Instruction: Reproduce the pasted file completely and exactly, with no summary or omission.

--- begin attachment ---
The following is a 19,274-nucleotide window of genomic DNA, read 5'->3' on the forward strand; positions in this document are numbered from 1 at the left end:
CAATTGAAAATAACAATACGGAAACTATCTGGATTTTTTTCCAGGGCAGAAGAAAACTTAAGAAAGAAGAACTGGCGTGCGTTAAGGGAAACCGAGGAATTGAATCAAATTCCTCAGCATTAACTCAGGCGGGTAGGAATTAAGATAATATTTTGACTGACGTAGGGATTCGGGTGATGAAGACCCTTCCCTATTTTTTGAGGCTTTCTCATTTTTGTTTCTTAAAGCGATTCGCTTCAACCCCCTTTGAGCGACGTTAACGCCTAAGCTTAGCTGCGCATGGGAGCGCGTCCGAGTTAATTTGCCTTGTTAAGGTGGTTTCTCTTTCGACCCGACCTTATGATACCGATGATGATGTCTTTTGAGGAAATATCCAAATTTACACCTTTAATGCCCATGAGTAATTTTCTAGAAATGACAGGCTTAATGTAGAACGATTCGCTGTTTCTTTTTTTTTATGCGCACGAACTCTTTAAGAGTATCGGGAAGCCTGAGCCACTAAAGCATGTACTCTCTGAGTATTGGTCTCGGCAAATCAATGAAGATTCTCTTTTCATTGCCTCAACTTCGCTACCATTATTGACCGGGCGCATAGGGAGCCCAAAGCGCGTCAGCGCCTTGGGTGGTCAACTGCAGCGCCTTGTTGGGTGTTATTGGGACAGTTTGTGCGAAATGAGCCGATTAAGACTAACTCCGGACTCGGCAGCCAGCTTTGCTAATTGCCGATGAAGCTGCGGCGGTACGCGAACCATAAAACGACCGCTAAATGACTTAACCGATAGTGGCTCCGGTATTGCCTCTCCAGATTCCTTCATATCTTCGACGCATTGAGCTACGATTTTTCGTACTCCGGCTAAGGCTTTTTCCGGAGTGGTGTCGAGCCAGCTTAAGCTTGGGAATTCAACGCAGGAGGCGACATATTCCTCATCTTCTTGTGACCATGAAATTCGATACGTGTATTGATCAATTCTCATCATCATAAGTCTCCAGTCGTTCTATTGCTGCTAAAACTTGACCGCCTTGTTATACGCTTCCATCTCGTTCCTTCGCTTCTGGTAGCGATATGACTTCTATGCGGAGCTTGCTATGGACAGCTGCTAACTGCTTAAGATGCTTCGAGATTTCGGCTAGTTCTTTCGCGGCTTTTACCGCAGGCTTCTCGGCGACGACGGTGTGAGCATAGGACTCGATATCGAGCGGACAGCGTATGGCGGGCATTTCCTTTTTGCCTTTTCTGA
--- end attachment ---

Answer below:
The following is a 19,274-nucleotide window of genomic DNA, read 5'->3' on the forward strand; positions in this document are numbered from 1 at the left end:
CAATTGAAAATAACAATACGGAAACTATCTGGATTTTTTTCCAGGGCAGAAGAAAACTTAAGAAAGAAGAACTGGCGTGCGTTAAGGGAAACCGAGGAATTGAATCAAATTCCTCAGCATTAACTCAGGCGGGTAGGAATTAAGATAATATTTTGACTGACGTAGGGATTCGGGTGATGAAGACCCTTCCCTATTTTTTGAGGCTTTCTCATTTTTGTTTCTTAAAGCGATTCGCTTCAACCCCCTTTGAGCGACGTTAACGCCTAAGCTTAGCTGCGCATGGGAGCGCGTCCGAGTTAATTTGCCTTGTTAAGGTGGTTTCTCTTTCGACCCGACCTTATGATACCGATGATGATGTCTTTTGAGGAAATATCCAAATTTACACCTTTAATGCCCATGAGTAATTTTCTAGAAATGACAGGCTTAATGTAGAACGATTCGCTGTTTCTTTTTTTTTATGCGCACGAACTCTTTAAGAGTATCGGGAAGCCTGAGCCACTAAAGCATGTACTCTCTGAGTATTGGTCTCGGCAAATCAATGAAGATTCTCTTTTCATTGCCTCAACTTCGCTACCATTATTGACCGGGCGCATAGGGAGCCCAAAGCGCGTCAGCGCCTTGGGTGGTCAACTGCAGCGCCTTGTTGGGTGTTATTGGGACAGTTTGTGCGAAATGAGCCGATTAAGACTAACTCCGGACTCGGCAGCCAGCTTTGCTAATTGCCGATGAAGCTGCGGCGGTACGCGAACCATAAAACGACCGCTAAATGACTTAACCGATAGTGGCTCCGGTATTGCCTCTCCAGATTCCTTCATATCTTCGACGCATTGAGCTACGATTTTTCGTACTCCGGCTAAGGCTTTTTCCGGAGTGGTGTCGAGCCAGCTTAAGCTTGGGAATTCAACGCAGGAGGCGACATATTCCTCATCTTCTTGTGACCATGAAATTCGATACGTGTATTGATCAATTCTCATCATCATAAGTCTCCAGTCGTTCTATTGCTGCTAAAACTTGACCGCCTTGTTATACGCTTCCATCTCGTTCCTTCGCTTCTGGTAGCGATATGACTTCTATGCGGAGCTTGCTATGGACAGCTGCTAACTGCTTAAGATGCTTCGAGATTTCGGCTAGTTCTTTCGCGGCTTTTACCGCAGGCTTCTCGGCGACGACGGTGTGAGCATAGGACTCGATATCGAGCGGACAGCGTATGGCGGGCATTTCCTTTTTGCCTTTTCTGA